FB: Finally, do you think these games raise the profile of Major League Soccer with fans outside the United States?  Should the league be concerned about its image overseas?  Does this image help attract players to MLS?

TM: MLS should always be concerned about their image but to that point I don’t think losing to a team like Manchester in an MLS All-Star game necessarily hurts their image in any way, shape or form. I think people look at the quality of the individual players. I’m sure people from all over the world tune in to watch these All-Star games and because of that they can see what goes on in all of the local markets (Portland, Seattle, Kansas City and now Philadelphia) and see an atmosphere that is similar to what they are used to.

 MLS will always be attractive to soccer players around the world. When I used to travel overseas (even in the early days), people would always ask me about playing in the United States. I discovered that a lot of players all over the world are intrigued by MLS and want to play here. I don’t think that is something that is ever going to change.

 

Monday After

Another full slate of MLS action with some club friendlies sprinkled in as part of the annual “Summer of Soccer” events.  Before we get to the weekend attendance, here is a link to an interview with Commissioner Garber and the accompanying story from the Sporting News.  The All-Star Game is always a time filled with league navel gazing and this interview is a prime example.  The interview addresses a wide range of topics including television rating (up 12% year over year on ESPN), supporters culture, transfer fees and more.  Brian Strauss does an excellent job seeking answers to some of the pressing business questions facing the league and I highly recommend giving the piece a read.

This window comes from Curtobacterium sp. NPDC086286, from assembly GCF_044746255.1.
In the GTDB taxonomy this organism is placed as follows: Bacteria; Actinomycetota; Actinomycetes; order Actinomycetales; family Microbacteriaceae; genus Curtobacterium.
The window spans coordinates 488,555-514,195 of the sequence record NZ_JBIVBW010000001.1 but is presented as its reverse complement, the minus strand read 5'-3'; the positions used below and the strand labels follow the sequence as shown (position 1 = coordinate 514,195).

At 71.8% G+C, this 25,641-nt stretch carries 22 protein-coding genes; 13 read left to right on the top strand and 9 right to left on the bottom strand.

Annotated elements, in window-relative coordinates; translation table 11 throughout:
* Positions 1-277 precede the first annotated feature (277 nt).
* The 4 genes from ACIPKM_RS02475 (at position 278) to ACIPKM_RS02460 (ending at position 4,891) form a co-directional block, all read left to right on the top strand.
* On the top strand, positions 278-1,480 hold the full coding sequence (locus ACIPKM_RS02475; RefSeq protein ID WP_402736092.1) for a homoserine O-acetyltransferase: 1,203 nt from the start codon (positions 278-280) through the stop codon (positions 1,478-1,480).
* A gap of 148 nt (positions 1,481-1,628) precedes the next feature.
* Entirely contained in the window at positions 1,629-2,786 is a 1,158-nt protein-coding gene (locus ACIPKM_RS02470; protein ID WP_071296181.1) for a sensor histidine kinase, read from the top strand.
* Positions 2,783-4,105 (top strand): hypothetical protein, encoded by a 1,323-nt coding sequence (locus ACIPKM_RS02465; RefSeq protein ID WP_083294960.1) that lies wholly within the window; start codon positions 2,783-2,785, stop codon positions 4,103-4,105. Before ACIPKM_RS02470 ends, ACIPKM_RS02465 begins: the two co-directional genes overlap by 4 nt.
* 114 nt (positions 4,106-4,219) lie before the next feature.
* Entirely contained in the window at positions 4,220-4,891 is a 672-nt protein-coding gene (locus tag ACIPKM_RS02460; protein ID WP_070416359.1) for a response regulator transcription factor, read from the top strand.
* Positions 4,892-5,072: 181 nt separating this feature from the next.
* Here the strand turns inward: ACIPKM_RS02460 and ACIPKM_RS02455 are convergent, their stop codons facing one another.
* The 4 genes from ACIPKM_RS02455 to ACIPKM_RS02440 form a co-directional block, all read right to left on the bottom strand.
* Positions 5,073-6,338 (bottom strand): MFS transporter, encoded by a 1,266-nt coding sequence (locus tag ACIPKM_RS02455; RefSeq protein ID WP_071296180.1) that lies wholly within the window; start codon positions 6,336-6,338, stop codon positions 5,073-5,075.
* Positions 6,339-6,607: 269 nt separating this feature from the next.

On to attendance.  The week started with a couple of mid-week/mid-day games.  The Red Bulls fell just short of 16k for their afternoon scorcher against Chicago while Chivas managed almost 14k for their camp day game.  While the stadiums looked markedly less crowded than indicated by the numbers, the reported figures are certainly higher than most expected.  TFC passed the 18k mark for their home match, while Montreal managed a win before just over 15,500.  This was followed by another big 19k plus crowd in Houston.  Despite their on field success, San Jose failed to reach 10k for their Wednesday night match.  Vancouver managed a full 21k for their match.

On Saturday, the Red Bulls managed a solid 21k plus for their home win, while Columbus cracked the 17k plus mark at Crew Stadium.  Kansas City and the Revs played to a scoreless draw before 19k plus, while Houston cruised past 20k at the end of their long homestand.  FC Dalls sank back under the 12k figure while the Galaxy managed a great 25k plus at the Home Depot Center. In Utah, almost 19,500 saw the home team reverse their slide.

Soccer Business Bits: Mid-Day Fun, Smart Soccer & More

The Red Bulls hosted the Chicago Fire before a reported crowd of 15k plus on Wednesday.  What made the game unique was the mid-day, weekday start time.  With temperatures near 100 degrees, the game was played in searing in heat at Red Bull Arena.  In baseball it is quite common for teams to play mid-week camp day or businessmen special matches, but not in soccer.  Many of the fans at the stadium were clearly affiliated with camp or youth soccer groups.  From a marketing perspective, the game makes sense as an attempt to grab the attention of younger.  The start time was inconvenient and murder on television ratings, but it was a good attempt by the team to attract a different audience.   The Chivas/Portland match also went off in the afternoon, but at 4:00.

Elsewhere, MLS announced that it will become a “smart soccer league” come 2013.  “Beginning in the 2013 season, all 19 MLS clubs will use the data-tracking technology from adidas, providing coaches, trainers and players with real-time performance metrics including heart rate, speed, acceleration, distance, field position and, for the first time, power.” According to the press release, “the technology enables a better understanding of the physical and physiological impact on the team, or any individual, during a game or training session. From analyzing trends to preventing over-training and risk of injury, the micoach Elite System will help maintain optimum levels of player performance week in, week out throughout the season.”

Finally, another possible home for an MLS franchise has emerged.  This story probably doesn’t rate much attention, but enjoy.